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New lecture series addresses connections between language, inequality

Michel DeGraff in Matènwa, La Gonave, Haiti, working with students as part of a Kreyòl-based STEM initiative.

An Oct. 20 lecture will kick off a new series on language and inequality co-sponsored by the Center for the Study of Inequality and the linguistics and sociology departments.

Michel DeGraff, professor of linguistics at the Massachusetts Institute of Technology, will present a talk, “Language, Education and (In)equality in Haiti: Struggling Through Centuries of Coloniality,” which will focus on linguistic inequality and the exclusion of “local languages” in education. These exclusions, he said, reflect power struggles within and across colonial and postcolonial societies. DeGraff argues that linguistic equality is a prerequisite to economic and political equality. The lecture, intended for a general audience, will be held at 3:30 p.m., Oct. 20 in G08 Uris Hall.

“Professor DeGraff’s work has revolutionized our understanding of Creole languages,” said Abby Cohn, Cornell professor of linguistics. “[DeGraff’s work] has identified persistent biases in the analysis and characterization of such languages by linguists, and [he] has made major contributions in the fields of Kreyòl medium and STEM education in Haiti.”

DeGraff is the director of the MIT-Haiti Initiative, a project aimed at helping Haitians learn in their native language of Haitian Creole (“Kreyòl”). The initiative reflects DeGraff’s belief that teaching Haitian children in French hinders their learning. The project seeks to improve quality and access to education by facilitating instruction in Haitian Creole, through faculty development and the creation of Haitian Creole curricula. DeGraff was granted $1 million by the National Science Foundation in 2012 to introduce online Creole language materials in the teaching of STEM in Haiti. He is also a founding member of the Haitian Creole Academy. His research focus is on the areas of syntax, morphology and language change.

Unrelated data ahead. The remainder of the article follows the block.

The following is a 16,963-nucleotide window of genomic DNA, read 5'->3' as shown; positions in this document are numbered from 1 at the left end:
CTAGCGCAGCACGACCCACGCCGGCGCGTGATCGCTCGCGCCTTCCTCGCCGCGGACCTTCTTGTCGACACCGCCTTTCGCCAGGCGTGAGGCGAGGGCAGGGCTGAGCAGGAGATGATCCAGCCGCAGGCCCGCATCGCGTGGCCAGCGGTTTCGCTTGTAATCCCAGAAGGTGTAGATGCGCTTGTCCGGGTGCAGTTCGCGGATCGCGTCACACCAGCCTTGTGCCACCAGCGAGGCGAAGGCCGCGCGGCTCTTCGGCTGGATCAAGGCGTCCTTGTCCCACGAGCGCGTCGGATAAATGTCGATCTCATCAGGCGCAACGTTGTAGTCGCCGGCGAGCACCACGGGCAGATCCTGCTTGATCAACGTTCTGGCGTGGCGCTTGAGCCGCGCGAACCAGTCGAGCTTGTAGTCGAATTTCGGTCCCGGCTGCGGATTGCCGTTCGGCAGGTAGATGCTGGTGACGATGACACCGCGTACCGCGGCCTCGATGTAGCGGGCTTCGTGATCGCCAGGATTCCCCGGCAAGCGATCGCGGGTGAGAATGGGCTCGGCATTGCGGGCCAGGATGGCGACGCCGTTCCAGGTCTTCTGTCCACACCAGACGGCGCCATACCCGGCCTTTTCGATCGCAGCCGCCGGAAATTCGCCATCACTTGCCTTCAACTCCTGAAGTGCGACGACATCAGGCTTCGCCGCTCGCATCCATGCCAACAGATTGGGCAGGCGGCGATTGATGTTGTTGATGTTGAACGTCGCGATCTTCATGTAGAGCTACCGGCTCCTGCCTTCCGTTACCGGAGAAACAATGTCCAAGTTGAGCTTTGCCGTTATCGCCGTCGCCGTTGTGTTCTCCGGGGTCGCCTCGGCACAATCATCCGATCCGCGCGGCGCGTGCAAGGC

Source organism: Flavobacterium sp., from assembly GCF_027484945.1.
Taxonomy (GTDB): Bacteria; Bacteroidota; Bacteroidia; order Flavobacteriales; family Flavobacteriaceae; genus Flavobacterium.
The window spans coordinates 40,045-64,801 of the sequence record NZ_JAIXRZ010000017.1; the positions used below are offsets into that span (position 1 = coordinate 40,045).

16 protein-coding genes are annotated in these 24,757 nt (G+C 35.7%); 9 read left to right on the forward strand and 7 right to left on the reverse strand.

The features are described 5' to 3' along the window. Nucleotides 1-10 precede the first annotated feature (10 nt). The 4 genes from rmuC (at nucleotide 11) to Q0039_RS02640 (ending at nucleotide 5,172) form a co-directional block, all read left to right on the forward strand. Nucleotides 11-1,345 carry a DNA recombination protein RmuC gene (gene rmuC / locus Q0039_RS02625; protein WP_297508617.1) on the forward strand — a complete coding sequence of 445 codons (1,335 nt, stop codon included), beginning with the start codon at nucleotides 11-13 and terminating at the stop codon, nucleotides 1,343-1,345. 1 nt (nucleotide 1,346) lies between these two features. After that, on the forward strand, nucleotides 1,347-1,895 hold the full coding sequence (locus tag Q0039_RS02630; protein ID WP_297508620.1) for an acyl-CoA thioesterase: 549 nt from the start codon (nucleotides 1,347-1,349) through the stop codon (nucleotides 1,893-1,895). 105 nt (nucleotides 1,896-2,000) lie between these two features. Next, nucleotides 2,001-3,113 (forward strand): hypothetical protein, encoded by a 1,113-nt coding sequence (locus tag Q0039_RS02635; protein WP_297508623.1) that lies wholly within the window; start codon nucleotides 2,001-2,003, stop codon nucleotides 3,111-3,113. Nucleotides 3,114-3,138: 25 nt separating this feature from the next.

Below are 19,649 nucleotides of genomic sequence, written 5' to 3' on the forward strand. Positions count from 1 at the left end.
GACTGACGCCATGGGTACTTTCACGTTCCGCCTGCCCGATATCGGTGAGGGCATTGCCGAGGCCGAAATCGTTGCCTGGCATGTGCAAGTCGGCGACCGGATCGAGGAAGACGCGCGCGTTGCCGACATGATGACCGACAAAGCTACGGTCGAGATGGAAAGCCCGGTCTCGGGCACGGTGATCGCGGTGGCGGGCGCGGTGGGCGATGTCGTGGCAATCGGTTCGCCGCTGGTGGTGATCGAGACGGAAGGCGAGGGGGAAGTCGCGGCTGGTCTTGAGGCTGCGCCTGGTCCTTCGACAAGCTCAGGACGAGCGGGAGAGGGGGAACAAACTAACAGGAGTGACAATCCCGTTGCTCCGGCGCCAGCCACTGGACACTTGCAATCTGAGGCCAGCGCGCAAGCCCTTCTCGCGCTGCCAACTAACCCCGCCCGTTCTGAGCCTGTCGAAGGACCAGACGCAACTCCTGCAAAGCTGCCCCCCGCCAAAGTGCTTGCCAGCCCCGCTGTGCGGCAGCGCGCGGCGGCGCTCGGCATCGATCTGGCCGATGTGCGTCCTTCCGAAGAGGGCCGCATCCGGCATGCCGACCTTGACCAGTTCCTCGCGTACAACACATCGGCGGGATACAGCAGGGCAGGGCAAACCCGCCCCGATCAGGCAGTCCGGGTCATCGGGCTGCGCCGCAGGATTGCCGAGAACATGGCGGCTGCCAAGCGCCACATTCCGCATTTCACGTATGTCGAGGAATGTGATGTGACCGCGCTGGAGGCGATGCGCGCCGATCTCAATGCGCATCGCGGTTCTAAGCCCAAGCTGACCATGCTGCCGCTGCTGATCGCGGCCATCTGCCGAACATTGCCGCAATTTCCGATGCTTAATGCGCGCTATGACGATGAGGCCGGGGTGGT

This new series is intended for those who want to understand how the social dimensions of language contribute to issues of inequality. A speaker will come to campus each semester to address timely issues of how bias and inequality can be expressed and perpetuated through language. The series grew out of a conversation started during Stanford University professor John Rickford’s university lectureship last fall (he will return to campus in 2018 as an A.D. White professor-at-large). 

“This series is all the more important and timely in light of the issues we need to address as a community about both subtle bias expressed through language, not to mention more egregious verbal acts of racism and bias,” Cohn said.

DeGraff will also deliver a lecture, “Walls vs. Bridges Around Creole Languages and Their Speakers,” part of the linguistics colloquium series, Oct. 19 at 4:30 p.m., 106 Morrill Hall.

Spencer DeRoos is a communications assistant for the College of Arts and Sciences.

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Jeff Tyson